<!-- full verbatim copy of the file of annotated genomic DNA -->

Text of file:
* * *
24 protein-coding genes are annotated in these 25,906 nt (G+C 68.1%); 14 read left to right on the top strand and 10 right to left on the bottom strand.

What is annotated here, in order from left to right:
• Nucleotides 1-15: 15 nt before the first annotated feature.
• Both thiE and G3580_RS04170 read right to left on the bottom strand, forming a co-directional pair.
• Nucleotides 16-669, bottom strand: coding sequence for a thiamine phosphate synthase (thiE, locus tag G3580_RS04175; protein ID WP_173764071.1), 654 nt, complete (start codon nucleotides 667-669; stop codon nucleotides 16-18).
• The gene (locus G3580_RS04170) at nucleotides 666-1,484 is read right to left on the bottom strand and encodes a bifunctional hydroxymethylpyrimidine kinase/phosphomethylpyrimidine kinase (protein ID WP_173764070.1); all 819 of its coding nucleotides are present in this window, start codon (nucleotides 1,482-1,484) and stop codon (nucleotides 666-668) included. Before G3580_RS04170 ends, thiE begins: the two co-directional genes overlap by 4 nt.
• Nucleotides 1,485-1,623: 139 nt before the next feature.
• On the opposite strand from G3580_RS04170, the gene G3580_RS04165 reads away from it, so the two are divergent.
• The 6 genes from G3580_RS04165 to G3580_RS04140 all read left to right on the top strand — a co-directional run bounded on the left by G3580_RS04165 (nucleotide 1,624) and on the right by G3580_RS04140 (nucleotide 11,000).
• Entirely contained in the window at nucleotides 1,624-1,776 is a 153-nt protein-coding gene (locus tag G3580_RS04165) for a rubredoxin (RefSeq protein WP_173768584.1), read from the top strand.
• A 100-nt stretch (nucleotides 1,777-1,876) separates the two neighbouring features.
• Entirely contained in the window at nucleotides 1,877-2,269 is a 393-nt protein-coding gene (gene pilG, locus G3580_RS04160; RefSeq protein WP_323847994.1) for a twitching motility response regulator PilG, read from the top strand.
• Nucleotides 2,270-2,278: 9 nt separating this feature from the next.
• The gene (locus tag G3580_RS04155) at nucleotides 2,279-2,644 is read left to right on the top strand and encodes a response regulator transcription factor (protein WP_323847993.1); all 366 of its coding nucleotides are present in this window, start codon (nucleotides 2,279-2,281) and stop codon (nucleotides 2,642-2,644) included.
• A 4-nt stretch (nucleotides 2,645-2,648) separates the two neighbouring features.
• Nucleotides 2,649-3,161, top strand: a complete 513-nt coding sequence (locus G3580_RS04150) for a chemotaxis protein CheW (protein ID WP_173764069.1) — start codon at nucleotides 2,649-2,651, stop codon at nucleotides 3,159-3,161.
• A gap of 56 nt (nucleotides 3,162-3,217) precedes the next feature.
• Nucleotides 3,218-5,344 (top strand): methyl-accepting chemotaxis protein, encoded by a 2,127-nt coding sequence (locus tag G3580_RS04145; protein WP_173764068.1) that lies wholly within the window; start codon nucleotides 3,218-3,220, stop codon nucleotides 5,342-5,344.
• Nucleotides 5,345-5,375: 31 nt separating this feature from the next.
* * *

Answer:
24 protein-coding genes are annotated in these 25,906 nt (G+C 68.1%); 14 read left to right on the top strand and 10 right to left on the bottom strand.

What is annotated here, in order from left to right:
• Nucleotides 1-15: 15 nt before the first annotated feature.
• Both thiE and G3580_RS04170 read right to left on the bottom strand, forming a co-directional pair.
• Nucleotides 16-669, bottom strand: coding sequence for a thiamine phosphate synthase (thiE, locus tag G3580_RS04175; protein ID WP_173764071.1), 654 nt, complete (start codon nucleotides 667-669; stop codon nucleotides 16-18).
• The gene (locus G3580_RS04170) at nucleotides 666-1,484 is read right to left on the bottom strand and encodes a bifunctional hydroxymethylpyrimidine kinase/phosphomethylpyrimidine kinase (protein ID WP_173764070.1); all 819 of its coding nucleotides are present in this window, start codon (nucleotides 1,482-1,484) and stop codon (nucleotides 666-668) included. Before G3580_RS04170 ends, thiE begins: the two co-directional genes overlap by 4 nt.
• Nucleotides 1,485-1,623: 139 nt before the next feature.
• On the opposite strand from G3580_RS04170, the gene G3580_RS04165 reads away from it, so the two are divergent.
• The 6 genes from G3580_RS04165 to G3580_RS04140 all read left to right on the top strand — a co-directional run bounded on the left by G3580_RS04165 (nucleotide 1,624) and on the right by G3580_RS04140 (nucleotide 11,000).
• Entirely contained in the window at nucleotides 1,624-1,776 is a 153-nt protein-coding gene (locus tag G3580_RS04165) for a rubredoxin (RefSeq protein WP_173768584.1), read from the top strand.
• A 100-nt stretch (nucleotides 1,777-1,876) separates the two neighbouring features.
• Entirely contained in the window at nucleotides 1,877-2,269 is a 393-nt protein-coding gene (gene pilG, locus G3580_RS04160; RefSeq protein WP_323847994.1) for a twitching motility response regulator PilG, read from the top strand.
• Nucleotides 2,270-2,278: 9 nt separating this feature from the next.
• The gene (locus tag G3580_RS04155) at nucleotides 2,279-2,644 is read left to right on the top strand and encodes a response regulator transcription factor (protein WP_323847993.1); all 366 of its coding nucleotides are present in this window, start codon (nucleotides 2,279-2,281) and stop codon (nucleotides 2,642-2,644) included.
• A 4-nt stretch (nucleotides 2,645-2,648) separates the two neighbouring features.
• Nucleotides 2,649-3,161, top strand: a complete 513-nt coding sequence (locus G3580_RS04150) for a chemotaxis protein CheW (protein ID WP_173764069.1) — start codon at nucleotides 2,649-2,651, stop codon at nucleotides 3,159-3,161.
• A gap of 56 nt (nucleotides 3,162-3,217) precedes the next feature.
• Nucleotides 3,218-5,344 (top strand): methyl-accepting chemotaxis protein, encoded by a 2,127-nt coding sequence (locus tag G3580_RS04145; protein WP_173764068.1) that lies wholly within the window; start codon nucleotides 3,218-3,220, stop codon nucleotides 5,342-5,344.
• Nucleotides 5,345-5,375: 31 nt separating this feature from the next.